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Doomed space plane's final seconds detailed

Debris from SpaceShipTwo sits in desert field north of Mojave, California on November 2, 2014

Sandy Huffaker, Getty Images

Just 13 seconds after Virgin Galactic's SpaceShipTwo began a rocket-powered test flight last Friday -- and just five seconds after its innovative aero-braking system was inadvertently deployed at supersonic speeds -- the space plane apparently broke up, killing one pilot and injuring another, according to a National Transportation Safety Board timeline released Monday.

NTSB Acting Chairman Christopher Hart said SpaceShipTwo was dropped from its carrier jet at 10:07:19 a.m. PDT. At the controls in the commercial rocket plane's left seat was pilot Peter Siebold. Michael Alsbury, the co-pilot, was in the right seat.

Two seconds after release, the pilots fired the ship's hybrid rocket motor, burning solid propellant with nitrous oxide to begin the powered portion of the test flight. Then, just eight seconds later, between 10:07:29 a.m. and 10:07:31 a.m., SpaceShipTwo's aero-braking system was unlocked by Alsbury while the space plane was traveling at 1.02 times the speed of sound.

Three seconds after that, video and telemetry suddenly stopped as the spacecraft apparently began breaking apart. Alsbury was killed in the crash. Siebold somehow escaped the wreckage and parachuted to the desert far below.

Hart said Siebold, recovering from injuries in a local hospital, had not yet been interviewed and investigators do not know how he got out of the spacecraft, or even whether he was conscious, as SpaceShipTwo began breaking up.

SpaceShipTwo is the centerpiece of Virgin Galactic's plans to launch a commercial space industry. The idea is to carry private citizen-astronauts out of the lower atmosphere and into space during short, sub-orbital flights providing a few minutes of weightlessness and a spectacular view before the vehicle arcs back into the atmosphere for a long glide back to Earth.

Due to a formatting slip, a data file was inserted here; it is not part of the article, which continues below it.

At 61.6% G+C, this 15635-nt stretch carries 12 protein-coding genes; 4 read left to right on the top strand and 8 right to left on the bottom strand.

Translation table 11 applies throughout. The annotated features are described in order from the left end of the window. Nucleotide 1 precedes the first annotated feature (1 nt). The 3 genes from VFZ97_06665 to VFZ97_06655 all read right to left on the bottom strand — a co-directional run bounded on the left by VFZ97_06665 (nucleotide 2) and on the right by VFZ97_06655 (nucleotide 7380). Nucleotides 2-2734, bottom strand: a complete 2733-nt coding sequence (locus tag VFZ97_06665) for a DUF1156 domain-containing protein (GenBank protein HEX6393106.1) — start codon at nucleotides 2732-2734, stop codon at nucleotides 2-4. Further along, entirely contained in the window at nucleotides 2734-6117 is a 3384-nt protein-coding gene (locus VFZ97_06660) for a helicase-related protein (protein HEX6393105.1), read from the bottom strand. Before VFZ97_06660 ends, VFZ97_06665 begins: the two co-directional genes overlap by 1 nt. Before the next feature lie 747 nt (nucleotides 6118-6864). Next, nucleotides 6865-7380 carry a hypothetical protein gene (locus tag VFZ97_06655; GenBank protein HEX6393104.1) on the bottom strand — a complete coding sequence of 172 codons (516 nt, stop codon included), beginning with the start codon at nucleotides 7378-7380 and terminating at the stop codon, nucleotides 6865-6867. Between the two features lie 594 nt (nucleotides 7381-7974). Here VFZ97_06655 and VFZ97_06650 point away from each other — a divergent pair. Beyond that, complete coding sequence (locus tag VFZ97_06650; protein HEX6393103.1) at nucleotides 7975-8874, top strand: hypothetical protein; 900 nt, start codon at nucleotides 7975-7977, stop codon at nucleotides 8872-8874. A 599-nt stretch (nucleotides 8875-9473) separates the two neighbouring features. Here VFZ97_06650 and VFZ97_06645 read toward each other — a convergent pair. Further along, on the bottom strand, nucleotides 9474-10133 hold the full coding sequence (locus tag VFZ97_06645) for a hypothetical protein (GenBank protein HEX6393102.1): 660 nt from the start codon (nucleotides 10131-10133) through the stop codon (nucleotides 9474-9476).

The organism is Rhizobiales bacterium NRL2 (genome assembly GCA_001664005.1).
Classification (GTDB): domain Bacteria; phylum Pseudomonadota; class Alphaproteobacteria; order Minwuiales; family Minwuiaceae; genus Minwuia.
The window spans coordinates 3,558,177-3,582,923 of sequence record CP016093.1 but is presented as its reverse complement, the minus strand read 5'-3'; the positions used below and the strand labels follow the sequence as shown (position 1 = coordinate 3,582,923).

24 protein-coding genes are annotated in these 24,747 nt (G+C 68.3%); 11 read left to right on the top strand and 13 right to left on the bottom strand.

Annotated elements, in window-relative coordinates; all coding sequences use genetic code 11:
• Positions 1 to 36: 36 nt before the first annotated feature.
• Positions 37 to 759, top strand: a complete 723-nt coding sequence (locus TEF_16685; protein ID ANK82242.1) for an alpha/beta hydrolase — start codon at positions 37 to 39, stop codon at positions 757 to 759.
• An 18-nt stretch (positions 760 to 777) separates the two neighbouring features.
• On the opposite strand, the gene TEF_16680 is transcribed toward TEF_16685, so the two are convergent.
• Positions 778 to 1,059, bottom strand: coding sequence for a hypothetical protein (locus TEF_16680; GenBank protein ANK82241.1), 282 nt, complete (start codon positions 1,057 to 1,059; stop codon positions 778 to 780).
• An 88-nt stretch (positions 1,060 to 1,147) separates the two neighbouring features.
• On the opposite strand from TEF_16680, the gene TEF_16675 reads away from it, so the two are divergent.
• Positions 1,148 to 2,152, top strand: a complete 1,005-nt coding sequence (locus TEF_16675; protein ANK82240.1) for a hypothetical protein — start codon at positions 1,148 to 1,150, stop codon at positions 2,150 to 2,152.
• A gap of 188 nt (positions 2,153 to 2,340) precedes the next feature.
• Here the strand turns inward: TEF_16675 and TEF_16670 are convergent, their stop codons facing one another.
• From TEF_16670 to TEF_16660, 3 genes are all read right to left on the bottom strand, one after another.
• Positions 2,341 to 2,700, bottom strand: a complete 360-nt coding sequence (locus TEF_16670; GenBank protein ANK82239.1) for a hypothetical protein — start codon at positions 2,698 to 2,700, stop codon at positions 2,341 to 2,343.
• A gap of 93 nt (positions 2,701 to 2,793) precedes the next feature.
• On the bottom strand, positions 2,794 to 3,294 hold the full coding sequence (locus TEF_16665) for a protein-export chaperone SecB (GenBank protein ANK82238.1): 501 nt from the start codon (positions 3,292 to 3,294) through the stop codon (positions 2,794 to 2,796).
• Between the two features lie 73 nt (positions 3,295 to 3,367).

Virgin Galactic officials say hundreds of would-be astronauts have signed up, paying up to $250,000 a ticket. Company founder Richard Branson had hoped to begin commercial flights next spring, but those plans are now on indefinite hold in the wake of the mishap Friday.

SpaceShipTwo, built by Scaled Composites, featured an innovative design to increase atmospheric drag and reduce velocity as it fell back into the atmosphere. Distinctive twin tail booms with fins on the ends extend straight behind the spaceplane during normal flight, but for re-entry, the booms swing up to a steep angle relative to the fuselage. The transition is known as feathering.

To initiate the feather, the pilots must first unlock the mechanism. Then, after motor burnout, a second control must be activated to drive the tail booms upward with respect to the fuselage.

SpaceShipTwo was not attempting a sub-orbital spaceflight Friday and it's not known how long the rocket motor was intended to fire. But Hart said the feather system was not supposed to be unlocked below a velocity of Mach 1.4 and that the mechanism extended without either pilot activating the deploy control.

A major question in the investigation is what prompted the co-pilot to unlock the mechanism earlier than expected and how that might have contributed to the accident. It was not immediately known whether aerodynamic forces alone could have forced the feather to extend at the lower velocity or whether some other factor might have played a role.

But Hart said NTSB investigators have formed a new "human factors" committee to investigate cockpit displays and controls and how pilots interact with the high-tech control systems. Investigators also will look into the data displayed during the test flight to determine whether velocity readings, and other measurements, were accurate.

In the meantime, investigators will continue to study and catalogue the wreckage while data analysis will move to NTSB facilities in Washington. Hart said a final report could take a year or more to complete.

  • William Harwood

    Bill Harwood has been covering the U.S. space program full-time since 1984, first as Cape Canaveral bureau chief for United Press International and now as a consultant for CBS News. He covered 129 space shuttle missions, every interplanetary flight since Voyager 2's flyby of Neptune and scores of commercial and military launches. Based at the Kennedy Space Center in Florida, Harwood is a devoted amateur astronomer and co-author of "Comm Check: The Final Flight of Shuttle Columbia."